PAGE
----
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French Etiquette: 7 Do’s and Don’ts When Visiting France

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When in Rome, do as the Romans do. But what is it they do, now that eating in horizontal position while watching gladiators fight has gone out of style? I must confess I don’t know, just as you may not know what the French are doing in France. Now you may be wondering, “So, what is French etiquette?” Luckily, I can help with that!

French etiquette and table manners aren’t things you can improvise. Dining etiquette, for instance, varies wildly from one country to the next, and French dining etiquette rules have the reputation of being quite rigorous.

To be fair, there are some misconceptions and many exaggerations out there about the importance of social etiquette in France. If you believe everything you read, you probably think we’re still wearing wigs and tights, and that you could go to prison for placing your fork on the wrong side of the plate.

The truth is: It all depends on what you’re doing in France and who you socialize with. French rules of etiquette are obviously not the same in the Kebab joint on the corner of the street as those at the fancy Alain Ducasse au Plaza Athénée where you can’t enter without a suit and a tie.

In this guide, we’ll simply cover the daily interactions of someone visiting or living in the country: Basic French etiquette. From French restaurant etiquette, to French etiquette rules for public transport, French business etiquette tips, or how to act in the shops. Stick with me and you’ll learn how to behave like a French gentleman with proper French etiquette in no time!

Table of Contents

  1. Around the Table: Etiquette in French Dining
  2. French Etiquette and Manners in Public Places
  3. French Greetings and Etiquette: Greeting People
  4. French Etiquette Tips When Visiting People
  5. French Etiquette Do’s and Don’ts for Public Transports
  6. Proper French Etiquette in a Shop
  7. French Etiquette in Business: Conducting Business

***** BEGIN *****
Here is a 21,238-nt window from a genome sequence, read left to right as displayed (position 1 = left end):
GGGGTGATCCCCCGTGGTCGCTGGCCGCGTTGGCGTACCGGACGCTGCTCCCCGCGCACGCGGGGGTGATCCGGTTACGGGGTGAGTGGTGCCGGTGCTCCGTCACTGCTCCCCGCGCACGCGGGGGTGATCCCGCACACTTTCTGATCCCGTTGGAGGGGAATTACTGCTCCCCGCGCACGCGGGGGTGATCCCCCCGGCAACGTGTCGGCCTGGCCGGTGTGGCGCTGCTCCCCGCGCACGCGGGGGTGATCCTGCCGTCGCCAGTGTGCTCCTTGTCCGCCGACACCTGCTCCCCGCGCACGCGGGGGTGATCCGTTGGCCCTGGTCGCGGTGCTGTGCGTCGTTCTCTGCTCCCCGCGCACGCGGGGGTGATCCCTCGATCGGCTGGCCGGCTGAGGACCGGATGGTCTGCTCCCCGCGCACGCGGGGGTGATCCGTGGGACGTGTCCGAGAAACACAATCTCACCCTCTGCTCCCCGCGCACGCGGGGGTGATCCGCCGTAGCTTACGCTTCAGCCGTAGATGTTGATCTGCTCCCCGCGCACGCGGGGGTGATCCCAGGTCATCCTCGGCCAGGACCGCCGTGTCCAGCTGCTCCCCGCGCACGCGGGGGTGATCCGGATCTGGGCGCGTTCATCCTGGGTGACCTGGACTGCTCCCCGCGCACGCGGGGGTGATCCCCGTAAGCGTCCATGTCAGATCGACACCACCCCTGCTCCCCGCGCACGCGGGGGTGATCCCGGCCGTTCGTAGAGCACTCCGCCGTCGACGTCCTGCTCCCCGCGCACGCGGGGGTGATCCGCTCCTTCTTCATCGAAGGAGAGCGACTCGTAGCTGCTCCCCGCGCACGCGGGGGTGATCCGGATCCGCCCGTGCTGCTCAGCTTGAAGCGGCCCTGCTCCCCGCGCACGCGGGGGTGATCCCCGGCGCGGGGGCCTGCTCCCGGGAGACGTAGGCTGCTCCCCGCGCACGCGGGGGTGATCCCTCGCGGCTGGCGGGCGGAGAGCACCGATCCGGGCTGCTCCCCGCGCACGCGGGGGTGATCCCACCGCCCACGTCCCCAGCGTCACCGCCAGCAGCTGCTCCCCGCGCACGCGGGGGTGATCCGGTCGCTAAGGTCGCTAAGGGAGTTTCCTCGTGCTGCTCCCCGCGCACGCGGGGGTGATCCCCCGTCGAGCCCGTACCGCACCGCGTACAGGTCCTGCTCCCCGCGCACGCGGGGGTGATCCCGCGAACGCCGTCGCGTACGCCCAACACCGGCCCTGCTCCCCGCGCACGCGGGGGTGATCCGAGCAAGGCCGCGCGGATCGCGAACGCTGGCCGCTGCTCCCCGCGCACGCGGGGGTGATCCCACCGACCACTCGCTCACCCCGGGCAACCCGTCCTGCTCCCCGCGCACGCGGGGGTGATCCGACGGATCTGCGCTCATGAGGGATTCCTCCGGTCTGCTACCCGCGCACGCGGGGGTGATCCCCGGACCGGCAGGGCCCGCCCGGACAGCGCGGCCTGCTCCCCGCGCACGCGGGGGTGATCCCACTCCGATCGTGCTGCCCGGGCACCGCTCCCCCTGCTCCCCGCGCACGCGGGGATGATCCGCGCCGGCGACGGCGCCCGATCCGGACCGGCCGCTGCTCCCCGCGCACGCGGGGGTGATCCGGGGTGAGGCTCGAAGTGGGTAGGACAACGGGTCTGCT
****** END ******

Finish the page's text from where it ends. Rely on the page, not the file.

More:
8. How FrenchPod101 Can Help You Learn More French

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1. Around the Table: Etiquette in French Dining

Thanks

I’m sure you won’t be surprised to see the French dining étiquette making it first on the list. We do indeed have a lot of table rules: some of them are carefully taught by our parents, others are unspoken and wrongfully considered obvious.

But this isn’t especially a French obsession. Displaying good manners around the table matters all around the world, and France is by no means an exception.

I won’t waste your time on the countless French table etiquette rules that—as subjective as they are—are more about common sense than local customs, such as:

  • Don’t forget to compliment your host on their cooking skills, and if the food is gross, don’t be too vocal about it.
  • Don’t splash sauce all over yourself or the tablecloth.
  • You should refrain from stealing the silverware or sticking your fork in anybody’s eye.

Now that this is out of the way, let’s jump right into our Do’s and Don’ts around the French table!

  • Don’t
    Don’t start eating or drinking before everyone is served.

As trivial as it may sound (even to me, although I was raised by these standards), this one is a big deal!

It doesn’t matter whether you’re in a burger joint or a many-stars restaurant, with friends, family, or business associates. It’s considered polite to wait until everyone is served before you start eating.

At home, you can speed up the process by serving the people around you. At the restaurant, you should wait until everyone gets their plate before you jump on yours. In a bar, you should wait until everybody’s facing a pint before raising your glass for a toast or a sip.

  • Don’t
    Don’t eat with your mouth open, slurp, or produce lots of noise.

It may sound obvious to many Western cultures, but don’t take it for granted. In Japan, for instance, a country considered to have strict etiquette rules, it’s polite to slurp loudly on your Rāmen (noodle soup) to show that you’re having a good time. However, any other mouth noise is frowned upon. Confusing, right?

In France, when it comes to French etiquette at the table, you should simply refrain from producing any slurping, chewing, gargling, or burping sounds at the table, or really, in any public place.

  • Do
    You should be prepared for a lengthy meal.

French dining is no joke. This is especially true for holidays and special occasions, such as Christmas dinner or birthday parties. But many casual meals with friends or a simple lunch with coworkers can easily escalate to a never-ending food-fest and drag on until the middle of the afternoon.